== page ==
On the way to Haas today, I walked by the Berkeley Pacific Film Archive. On the side of the building’s drab gray wall, I saw the word “SNITCH” painted in bright red. “Gee,” I thought to myself. “The Berkeley community must really be taking this Richard Aoki thing hard.”
Richard Aoki is of course the famous Berkeley alum and civil rights activist who was also a prominent leader of the Black Panther Party. (I asked 20 of my classmates if they had ever heard of Aoki and all 20 of them said no.)
I guess Aoki’s not a household name for most Americans. If I hadn’t take classes in Asian American Studies minor at UCLA or written for Pacific Ties Newsmagazine, I doubt I’d recognize him either. Richard Aoki was one of those names that always surfaced when class discussions invariably shifted away from academics toward activism. Regardless of the topic or debate, Richard Aoki was always portrayed as an infallible and fearless organizer.
Militant leader, cherished teacher, possible FBI informant, French artist?
Last month, news broke that Aoki may have actually worked as an FBI informant during his time as a militant Black Panther leader. GASP! Let’s think about this for a minute. Aoki was responsible for arming and training the Black Panthers. This radical, whose loyalty was never in doubt, may have been an FBI informant? Wow.
The revelation created a lot of controversy regarding the FBI’s role in the creation and control of activist groups during the Civil Rights era. I’m less interested in that angle. Rather, I’d love to know Aoki’s motivations. If he really worked as an FBI informant, he must have been one conflicted mo-fo. At the very least, he was far more interesting and multi-dimensional than the existing literature portrays him. My inner history geek wishes it could interview Aoki or read his diaries to understand why he did what he did. More importantly, did Aoki ultimately come to believe in the cause? If so, when did he make the switch? Sadly, Aoki took his own life by gunshot in 2009.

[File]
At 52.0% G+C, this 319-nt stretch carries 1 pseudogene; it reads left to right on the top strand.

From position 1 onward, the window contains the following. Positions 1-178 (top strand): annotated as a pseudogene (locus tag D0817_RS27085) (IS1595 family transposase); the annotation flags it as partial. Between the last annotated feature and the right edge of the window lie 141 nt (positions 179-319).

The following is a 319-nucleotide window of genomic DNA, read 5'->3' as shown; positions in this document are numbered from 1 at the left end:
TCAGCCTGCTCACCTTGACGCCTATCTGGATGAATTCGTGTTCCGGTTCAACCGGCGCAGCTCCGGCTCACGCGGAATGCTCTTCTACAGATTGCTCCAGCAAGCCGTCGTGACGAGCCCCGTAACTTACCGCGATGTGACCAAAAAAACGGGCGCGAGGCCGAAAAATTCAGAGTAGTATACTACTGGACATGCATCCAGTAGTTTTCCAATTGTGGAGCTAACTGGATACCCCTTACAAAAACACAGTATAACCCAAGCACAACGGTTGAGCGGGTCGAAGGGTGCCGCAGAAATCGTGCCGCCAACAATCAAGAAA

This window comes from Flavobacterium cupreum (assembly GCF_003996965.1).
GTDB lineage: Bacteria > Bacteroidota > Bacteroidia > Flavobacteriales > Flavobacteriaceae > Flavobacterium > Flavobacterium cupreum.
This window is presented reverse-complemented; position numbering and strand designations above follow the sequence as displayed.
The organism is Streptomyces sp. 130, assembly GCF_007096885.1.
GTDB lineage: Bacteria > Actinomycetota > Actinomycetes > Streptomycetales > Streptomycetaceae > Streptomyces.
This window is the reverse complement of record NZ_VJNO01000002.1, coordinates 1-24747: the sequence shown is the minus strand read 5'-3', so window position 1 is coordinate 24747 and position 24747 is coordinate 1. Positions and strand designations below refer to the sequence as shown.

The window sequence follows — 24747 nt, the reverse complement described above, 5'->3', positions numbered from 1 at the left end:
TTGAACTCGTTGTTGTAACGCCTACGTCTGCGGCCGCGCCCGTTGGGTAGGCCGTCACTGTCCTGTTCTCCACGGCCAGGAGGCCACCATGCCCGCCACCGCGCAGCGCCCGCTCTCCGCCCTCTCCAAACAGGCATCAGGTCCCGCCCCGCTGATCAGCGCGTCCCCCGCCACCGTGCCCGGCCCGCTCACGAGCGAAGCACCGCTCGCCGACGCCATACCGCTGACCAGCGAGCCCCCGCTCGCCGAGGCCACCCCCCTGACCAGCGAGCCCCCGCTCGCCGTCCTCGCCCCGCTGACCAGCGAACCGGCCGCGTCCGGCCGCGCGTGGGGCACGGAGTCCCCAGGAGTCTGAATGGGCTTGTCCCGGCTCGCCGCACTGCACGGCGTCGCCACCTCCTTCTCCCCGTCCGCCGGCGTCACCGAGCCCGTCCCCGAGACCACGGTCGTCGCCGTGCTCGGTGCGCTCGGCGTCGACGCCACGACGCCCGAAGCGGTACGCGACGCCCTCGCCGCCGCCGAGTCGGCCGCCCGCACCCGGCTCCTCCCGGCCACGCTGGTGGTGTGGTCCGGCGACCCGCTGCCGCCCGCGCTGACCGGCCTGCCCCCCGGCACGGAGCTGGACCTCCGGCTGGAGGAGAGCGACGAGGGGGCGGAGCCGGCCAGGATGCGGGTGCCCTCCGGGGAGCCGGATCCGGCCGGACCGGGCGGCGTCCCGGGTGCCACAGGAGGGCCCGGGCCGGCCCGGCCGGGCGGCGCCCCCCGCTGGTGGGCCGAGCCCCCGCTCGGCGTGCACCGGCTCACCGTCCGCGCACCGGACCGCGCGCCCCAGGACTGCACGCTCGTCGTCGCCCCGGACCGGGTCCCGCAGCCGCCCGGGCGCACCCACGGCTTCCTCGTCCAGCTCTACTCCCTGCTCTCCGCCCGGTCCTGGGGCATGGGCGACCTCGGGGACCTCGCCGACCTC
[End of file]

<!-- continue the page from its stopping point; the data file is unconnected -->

(Some have argued that Aoki was not an informant and that the news is an elaborate ploy to create dissent among minority groups, create suspicion, and weaken activist solidarity. I don’t claim to know which perspective history will side with.)
Curiosity got the best of me on the way home I decided to find out why the word “SNITCH” had been painted on the side of the Pacific Film Archive. An exhibit dedicated to the complicated life of a controversial historical figure? Yeah, right.
As it turns out, the graffiti has absolutely nothing to do with Aoki. It’s just part of an urban art exhibit by Barry McGee. How very anti-climactic.
Wait a minute. This isn’t Richard Aoki.
Who’s Barry McGee? I had no idea. So I decided to search for his name on Google and read his Wikipedia article. Basically, McGee is a San Francisco native who’s sometimes known as Ray Fong and Twist. He’s famous for peppering big cities across the world with graffiti art and for popularizing a technique in which clashing images of various shapes sizes are clustered together (e.g. Windows 8 Metro UI). That’s an oversimplification, I suppose.
I’m just a little bummed out that the giant “SNITCH” graffiti is not an actual act of vandalism, but a somewhat misleading piece of advertising designed to generate interest and foot traffic for the Pacific Film Archive.